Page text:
Diesel Cars Vehicles Sydney Region

Diesel Cars Vehicles Sydney Region – Opinion: ACT’s new petrol and diesel ban is promising, but not the answer to our EV choice problems

Carmakers are pushing for new legislation to get EVs into Australian showrooms. An ACT ban on petrol and diesel vehicles could be exactly what the industry needs – or is it?

Diesel Cars Vehicles Sydney Region

Diesel Cars Vehicles Sydney Region

The Australian Capital Territory made a bombshell announcement this week that it will ban the sale of new petrol and diesel cars from the middle of the next decade.

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Yes, you can still drive your current petrol car after 2035 and buy a used fossil fuel car in the ACT, but you cannot buy a new one.

The ACT is the first Australian jurisdiction to implement such a mandate – with Europe recently introducing the same 2035 deadline (albeit with synthetic fuel incentives) for new internal combustion engine (ICE) cars.

A new policy in the capital appears at first glance to tempt what carmakers say is one of the golden tickets to growing electric vehicle (EV) sales in Australian showrooms: emissions targets or, alternatively, an end date for the new ICE. vehicles.

As Kia, Hyundai, Ford and Volkswagen confirm, electric cars coming off the production line are delivered to markets with strict regulations on vehicle CO2 emissions, with heavy fines for non-compliance.

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That’s why you still can’t buy a Volkswagen ID.3 or Ford Mustang Mach-E in Australia, struggle to get your hands on a Kia EV6 and a Hyundai Ioniq 5 in time… Without a fast internet connection, that is.

ACTi’s EV strategy is a good first step in addressing Australia’s EV challenges. But unfortunately, much more needs to be done.

As both sides of the industry – both proponents and critics of zero-emission vehicles – have noted, for a strategy like ACT to work, it must be a national proposition, not limited to one state.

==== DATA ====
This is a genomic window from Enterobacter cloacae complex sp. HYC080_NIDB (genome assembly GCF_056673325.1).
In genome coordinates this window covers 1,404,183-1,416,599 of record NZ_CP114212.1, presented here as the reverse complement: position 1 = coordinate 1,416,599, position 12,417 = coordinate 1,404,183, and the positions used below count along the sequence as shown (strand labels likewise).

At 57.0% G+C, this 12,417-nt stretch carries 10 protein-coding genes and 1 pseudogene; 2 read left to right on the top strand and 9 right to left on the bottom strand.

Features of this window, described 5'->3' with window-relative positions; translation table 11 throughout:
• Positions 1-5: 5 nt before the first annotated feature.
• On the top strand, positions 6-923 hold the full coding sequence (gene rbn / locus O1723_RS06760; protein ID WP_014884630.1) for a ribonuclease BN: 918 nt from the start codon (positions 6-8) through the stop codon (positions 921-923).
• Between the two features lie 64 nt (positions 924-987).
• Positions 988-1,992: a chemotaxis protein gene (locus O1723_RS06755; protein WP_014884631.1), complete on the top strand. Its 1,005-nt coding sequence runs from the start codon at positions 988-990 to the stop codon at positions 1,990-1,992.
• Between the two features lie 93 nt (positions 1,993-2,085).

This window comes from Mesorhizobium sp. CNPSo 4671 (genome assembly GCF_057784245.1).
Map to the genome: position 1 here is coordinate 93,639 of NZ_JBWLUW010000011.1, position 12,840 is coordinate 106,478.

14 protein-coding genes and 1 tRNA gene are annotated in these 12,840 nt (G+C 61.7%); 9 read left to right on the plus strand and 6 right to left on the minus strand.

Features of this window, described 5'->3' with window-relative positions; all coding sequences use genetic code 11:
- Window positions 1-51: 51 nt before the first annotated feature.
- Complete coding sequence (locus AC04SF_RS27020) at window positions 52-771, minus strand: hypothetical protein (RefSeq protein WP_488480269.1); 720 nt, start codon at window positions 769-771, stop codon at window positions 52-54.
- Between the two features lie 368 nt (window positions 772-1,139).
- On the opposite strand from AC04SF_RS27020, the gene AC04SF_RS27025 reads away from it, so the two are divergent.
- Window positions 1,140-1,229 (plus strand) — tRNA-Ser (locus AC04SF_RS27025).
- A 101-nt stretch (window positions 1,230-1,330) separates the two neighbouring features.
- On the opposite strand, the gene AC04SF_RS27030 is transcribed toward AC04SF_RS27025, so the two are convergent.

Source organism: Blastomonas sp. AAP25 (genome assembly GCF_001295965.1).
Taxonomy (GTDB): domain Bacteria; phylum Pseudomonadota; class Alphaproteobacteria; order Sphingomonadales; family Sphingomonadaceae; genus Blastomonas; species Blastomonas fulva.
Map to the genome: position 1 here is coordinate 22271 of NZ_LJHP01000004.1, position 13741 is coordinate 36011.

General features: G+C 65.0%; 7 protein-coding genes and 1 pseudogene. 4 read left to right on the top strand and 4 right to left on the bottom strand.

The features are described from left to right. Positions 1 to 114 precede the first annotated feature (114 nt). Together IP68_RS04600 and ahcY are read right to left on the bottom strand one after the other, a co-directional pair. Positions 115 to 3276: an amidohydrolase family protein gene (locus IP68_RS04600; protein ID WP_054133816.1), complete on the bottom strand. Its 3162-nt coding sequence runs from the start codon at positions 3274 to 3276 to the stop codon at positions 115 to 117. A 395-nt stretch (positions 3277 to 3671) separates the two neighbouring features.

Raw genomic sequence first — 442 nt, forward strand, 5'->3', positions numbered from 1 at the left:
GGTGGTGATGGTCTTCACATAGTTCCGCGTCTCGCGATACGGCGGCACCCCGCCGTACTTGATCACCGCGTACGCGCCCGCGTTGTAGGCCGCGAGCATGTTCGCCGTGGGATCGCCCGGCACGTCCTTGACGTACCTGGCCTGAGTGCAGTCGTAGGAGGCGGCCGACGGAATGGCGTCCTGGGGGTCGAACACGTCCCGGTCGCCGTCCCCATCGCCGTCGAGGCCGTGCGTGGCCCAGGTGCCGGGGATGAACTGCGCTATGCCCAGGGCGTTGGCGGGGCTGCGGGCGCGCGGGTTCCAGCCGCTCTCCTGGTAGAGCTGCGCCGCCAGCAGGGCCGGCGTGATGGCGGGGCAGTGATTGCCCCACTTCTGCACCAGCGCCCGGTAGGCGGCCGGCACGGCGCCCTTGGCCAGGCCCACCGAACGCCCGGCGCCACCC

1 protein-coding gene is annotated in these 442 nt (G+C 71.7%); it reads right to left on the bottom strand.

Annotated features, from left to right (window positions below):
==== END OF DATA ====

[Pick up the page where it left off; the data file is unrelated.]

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It’s probably no coincidence that the first state to ban petrol and diesel vehicles is Australia’s second least populous state – and a state where the vast majority (I think 99 percent) of the population live in the same major urban areas .

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By comparison, 65 percent of New South Wales, Australia’s most populous state, lives in Greater Sydney (5.2 million out of 8.0 million, based on the 2021 census) – while most of NSW has fewer than 200,000 residents counts.

The figures from the recommendation alone represent around four per cent of EVs sold to customers in the ACT – compared to around a third of all EV sales in NSW.

If every new car sold in the ACT in 2022 were electric, this would only increase the market share of fully battery-electric cars to 3.2 per cent.

Mind you, that’s almost double the share of electric vehicles today (1.8 percent), but in the eyes of a product planner in Wolfsburg, Dearborn or Seoul, that’s a drop in the ocean.

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With the ACT mandating zero emissions, the country’s second most populous jurisdiction – Victoria – has introduced a road user tax to tax electric vehicles (and double that for plug-in hybrids), along with NSW and South Australia. from 2027, just three years before the ACT wants 80 to 90 percent of new cars sold to be electric or hydrogen-powered.

Australia is therefore sending mixed messages to the outside world. A country with an outdated ban on the sale of new petrol and diesel vehicles, some with some incentives and tax cuts for buyers, and others with newly introduced taxes to ‘punish’ electric vehicles.

However, a national exit strategy could improve this somewhat. Either CO2 emissions targets for different market sectors – supported by fines if they are not met – or timed dates for phasing out combustion engine vehicles in some categories… As long as it is a national programme.

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The ACT is able to implement the ban on internal combustion engines because of its geographical and demographic location: a small region of a few hundred thousand people crammed into an urban area with easy access to electricity and space for charging stations.

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But in Broken Hill or Broome, things are different: compared to most city breaks (such as Canberra, Sydney or Melbourne), the distances are longer and there are fewer charging stations (and people) in any given area.

Advances in battery technology – especially solid-state battery technology – should eventually close the gap between the options of petrol and electric vehicles for consumers outside major cities, offering longer range, faster charging and lower prices, supported through more extensive charging. to the network.